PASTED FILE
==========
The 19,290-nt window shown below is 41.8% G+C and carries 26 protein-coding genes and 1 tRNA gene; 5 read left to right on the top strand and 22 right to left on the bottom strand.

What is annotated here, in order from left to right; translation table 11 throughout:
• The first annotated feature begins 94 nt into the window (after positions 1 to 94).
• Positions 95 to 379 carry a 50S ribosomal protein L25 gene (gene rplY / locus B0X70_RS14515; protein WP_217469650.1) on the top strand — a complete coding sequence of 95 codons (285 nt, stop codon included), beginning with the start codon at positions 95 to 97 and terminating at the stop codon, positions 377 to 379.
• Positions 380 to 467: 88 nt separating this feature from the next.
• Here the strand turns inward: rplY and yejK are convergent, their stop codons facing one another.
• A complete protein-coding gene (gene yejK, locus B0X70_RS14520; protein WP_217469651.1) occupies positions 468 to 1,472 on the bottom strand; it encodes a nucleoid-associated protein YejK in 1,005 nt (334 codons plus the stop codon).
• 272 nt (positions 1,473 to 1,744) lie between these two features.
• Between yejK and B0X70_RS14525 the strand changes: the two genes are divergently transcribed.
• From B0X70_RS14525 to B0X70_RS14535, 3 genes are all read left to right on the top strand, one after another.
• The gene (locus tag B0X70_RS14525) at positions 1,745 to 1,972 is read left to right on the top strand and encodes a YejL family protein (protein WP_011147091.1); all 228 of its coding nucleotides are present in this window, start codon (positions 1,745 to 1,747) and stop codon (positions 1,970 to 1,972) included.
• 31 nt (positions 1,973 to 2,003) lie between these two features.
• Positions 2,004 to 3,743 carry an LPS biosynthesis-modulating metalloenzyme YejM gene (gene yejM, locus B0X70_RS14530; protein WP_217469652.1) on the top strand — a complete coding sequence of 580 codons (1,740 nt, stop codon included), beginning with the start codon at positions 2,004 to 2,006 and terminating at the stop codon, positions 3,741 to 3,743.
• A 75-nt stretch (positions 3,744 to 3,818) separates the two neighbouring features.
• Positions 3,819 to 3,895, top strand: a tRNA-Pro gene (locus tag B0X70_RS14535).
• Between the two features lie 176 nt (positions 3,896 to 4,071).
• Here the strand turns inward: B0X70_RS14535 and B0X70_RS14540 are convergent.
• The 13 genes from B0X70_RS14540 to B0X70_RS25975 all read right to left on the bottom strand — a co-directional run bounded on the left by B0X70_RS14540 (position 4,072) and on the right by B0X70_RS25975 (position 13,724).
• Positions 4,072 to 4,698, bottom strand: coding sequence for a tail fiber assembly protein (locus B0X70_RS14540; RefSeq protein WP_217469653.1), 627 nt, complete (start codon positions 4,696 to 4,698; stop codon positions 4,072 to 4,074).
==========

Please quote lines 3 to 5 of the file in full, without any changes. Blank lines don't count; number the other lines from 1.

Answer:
• The first annotated feature begins 94 nt into the window (after positions 1 to 94).
• Positions 95 to 379 carry a 50S ribosomal protein L25 gene (gene rplY / locus B0X70_RS14515; protein WP_217469650.1) on the top strand — a complete coding sequence of 95 codons (285 nt, stop codon included), beginning with the start codon at positions 95 to 97 and terminating at the stop codon, positions 377 to 379.
• Positions 380 to 467: 88 nt separating this feature from the next.